Jones Lake State Park & Singletary Lake State Park – 3/22/19 – 4 miles
As the crow flies, it’s 500 miles from the western end of North Carolina to its eastern Outer banks. The state’s signature trail, the Mountains-to-Sea Trail, takes a meandering scenic route for about 1,175 miles. The Friends group that supports the MST holds an Annual Gathering, historically located in the central or western parts of the state. In 2019 the Gathering went east to spotlight all great things being accomplished at the coast. I attended to support the FMST, to hear what’s new (there’s always something new) and for the opportunity to pass through a couple of counties and see some NC state parks I haven’t visited. Surf City, here I come!
I left home in the early morning for the 3-hour drive to Bladen County – a county that’s had some unflattering notoriety in recent national political news. But what else is in Bladen County? Jones Lake and Singletary Lake State Parks.
Before continuing, help yourself by reading about Carolina bay lakes. I did not know one thing about this geographical phenomenon prior to this trip. Bay lakes can be found in coastal states from New Jersey to Florida. Fashioned by melting glaciers, the bay lakes have existed for millenia, but their uniform elliptical shapes were just revealed in the 1930’s with the arrival of aerial photography. Their shapes are oriented northwest to southeast, are not fed by streams or springs (just rainfall and runoff) and are only about 10 feet deep. [How do you suppose they are being affected by climate change?]
First stop: Jones Lake State Park in Elizabethtown, NC, has an amazing visitor center with an extensive exhibit room featuring Carolina bays. [Fact: most bay lakes are less than 500 feet long; Jones Lake is 8,000 feet long.]
In the visitor center exhibit
The park’s amenities include hiking trails, RV camping and group camping, bath houses, playing fields, a boat ramp, a fishing pier, a nice big picnic area between the VC and the lakeshore, and a roped-off area for swimming. How great that water must feel on a steamy summer day!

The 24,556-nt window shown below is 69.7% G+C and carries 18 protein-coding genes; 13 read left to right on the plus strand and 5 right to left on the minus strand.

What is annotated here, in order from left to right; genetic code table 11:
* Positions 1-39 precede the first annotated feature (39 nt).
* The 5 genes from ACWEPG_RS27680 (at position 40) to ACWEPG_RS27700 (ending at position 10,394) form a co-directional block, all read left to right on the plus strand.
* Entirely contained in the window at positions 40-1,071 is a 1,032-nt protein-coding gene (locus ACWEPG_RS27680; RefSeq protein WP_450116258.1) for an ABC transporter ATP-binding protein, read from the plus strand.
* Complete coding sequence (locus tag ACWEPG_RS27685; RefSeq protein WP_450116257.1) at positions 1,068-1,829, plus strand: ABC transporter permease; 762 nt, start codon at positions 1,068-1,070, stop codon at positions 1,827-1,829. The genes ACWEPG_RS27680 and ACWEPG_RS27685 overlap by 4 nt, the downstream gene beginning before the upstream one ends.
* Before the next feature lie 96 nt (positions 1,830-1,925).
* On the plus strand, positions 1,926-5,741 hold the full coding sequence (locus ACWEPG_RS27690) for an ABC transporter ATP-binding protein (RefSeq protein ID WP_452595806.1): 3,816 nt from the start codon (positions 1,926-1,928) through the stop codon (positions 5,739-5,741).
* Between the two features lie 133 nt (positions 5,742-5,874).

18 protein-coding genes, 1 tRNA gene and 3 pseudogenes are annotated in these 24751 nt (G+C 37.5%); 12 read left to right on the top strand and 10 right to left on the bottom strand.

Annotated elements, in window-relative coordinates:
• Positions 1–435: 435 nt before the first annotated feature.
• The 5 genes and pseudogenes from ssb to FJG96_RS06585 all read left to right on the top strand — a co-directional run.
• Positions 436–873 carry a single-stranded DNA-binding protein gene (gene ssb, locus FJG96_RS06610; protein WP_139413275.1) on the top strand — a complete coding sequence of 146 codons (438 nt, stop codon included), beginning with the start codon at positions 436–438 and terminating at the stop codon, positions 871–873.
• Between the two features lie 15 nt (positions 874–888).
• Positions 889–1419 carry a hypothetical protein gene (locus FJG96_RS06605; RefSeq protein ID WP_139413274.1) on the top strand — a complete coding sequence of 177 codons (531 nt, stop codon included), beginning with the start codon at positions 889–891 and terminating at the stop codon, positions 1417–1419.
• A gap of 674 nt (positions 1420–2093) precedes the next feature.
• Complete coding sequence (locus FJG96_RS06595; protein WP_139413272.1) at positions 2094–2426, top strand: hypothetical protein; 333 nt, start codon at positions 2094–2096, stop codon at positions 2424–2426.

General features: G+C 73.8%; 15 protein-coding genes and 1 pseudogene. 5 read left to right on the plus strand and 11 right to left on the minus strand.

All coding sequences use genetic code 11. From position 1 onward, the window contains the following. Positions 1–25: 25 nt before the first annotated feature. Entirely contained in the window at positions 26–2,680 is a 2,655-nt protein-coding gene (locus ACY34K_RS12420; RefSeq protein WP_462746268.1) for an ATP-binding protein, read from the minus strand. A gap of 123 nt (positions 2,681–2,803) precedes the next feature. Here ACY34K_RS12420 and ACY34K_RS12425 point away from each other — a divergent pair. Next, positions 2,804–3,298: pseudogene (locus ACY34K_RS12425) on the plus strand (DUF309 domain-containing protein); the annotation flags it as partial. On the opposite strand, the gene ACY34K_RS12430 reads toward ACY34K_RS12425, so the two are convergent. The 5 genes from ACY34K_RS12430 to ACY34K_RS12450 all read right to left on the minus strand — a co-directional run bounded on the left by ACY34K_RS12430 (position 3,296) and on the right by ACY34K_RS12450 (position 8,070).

More information at the park’s website here.
Today, however, there was a blustery wind to temper the full sun and I needed my fleece jacket for a little walk. The amenities are oriented on the southeastern side of Jones Lake, but the park acreage also contains Salters Lake. Hiking trails include the Bay Trail going all the way around Jones Lake (4 miles), Salters Lake Trail connecting Jones Lake and Salters Lake (accessed halfway around the Bay Trail) and the Cedar Loop Trail (starts at the right side of the VC, connects to the Bay Trail). [Fun fact: Salters Lake is named for Sallie Salter, a woman who spied on Tories encamped in Elizabethtown during the Revolutionary War.]
Park trail map
My time was limited so I opted for the Cedar Loop Trail, going counterclockwise. Flat (of course), sandy, and at times softened with pine needles, the trail starts out in view of the lake before turning right and away. For some distance it is out of sight of the shoreline altogether and felt very closed in (intimate?)
Be patient… there’s a little bench and an inspiring view. I ate my lunch and contemplated peace as the tannic-stained water lapped at the shore.
The loop trail bends back toward the visitor center and again leaves sight of the water – but look at the charming Carolina jessamine blooms scattered along the trail. The vines climbed up into the trees.
As I walked out on the boat pier, the wind was asserting itself, making the water choppy and intimidating, a bottomless deep blue. Ain’t nobody canoeing today.
Second stop: Singletary Lake State Park in Kelly, NC, less than 20 minutes down the road from
Jones Lake State Park
Singletary Lake has a similar natural history but a different human history. After hundreds of years of individual subsistence farming, the state determined that all bay lakes should be owned by the state rather than private parties. In 1936, Singletary Lake was developed by the federal National Park Service as a CCC project to demonstrate recreation, education and conservation of natural resources. Basically it created two group camps totaling 10 cabins, an infirmary, a dining and recreation hall, a workshop, canoes and a swim area and pier. They are available for reservation by nonprofit organizations. [Fun fact: the group camps are named Camp Loblolly Bay and Camp Ipecac.]
More information on the park website here.
Singletary Lake SP doesn’t have a visitor center and the tiny park office appeared closed. A maintenance man saw me in the parking area and gave me a brochure with very useful information and a park map. I strolled around for a little self-orientation, admiring the massive and majestic longleaf pines.
Larger than Jones Lake but with a similar 4-mile circumference, Singletary is the deepest Carolina bay lake at a whopping 12 feet. There’s only one hiking trail, the one-mile CCC Loop Trail, so no decision-making on what I should do. Like the Cedar Loop Trail at Jones Lake, it’s an easy walk.
Wind still gusting, water still churning. And how would you describe that blue hue?
Royal, cerulean, Prussian, ultramarine, cobalt…
North Carolina’s natural beauty is not limited to its extreme west and east. The Carolina bay phenomenon is a vital part of the state’s ecosystem and I’m glad I discovered it! Thank you to the state park system for preserving, protecting and inviting us to learn and appreciate these natural wonders.
"A lake is a landscape's most beautiful and expressive feature. It is earth's eye, looking into which the beholder measures the depth of his own nature." ~Henry David Thoreau
“This couldn’t be just a lake. No real water was ever blue like that.” Dorothy Maywood Bird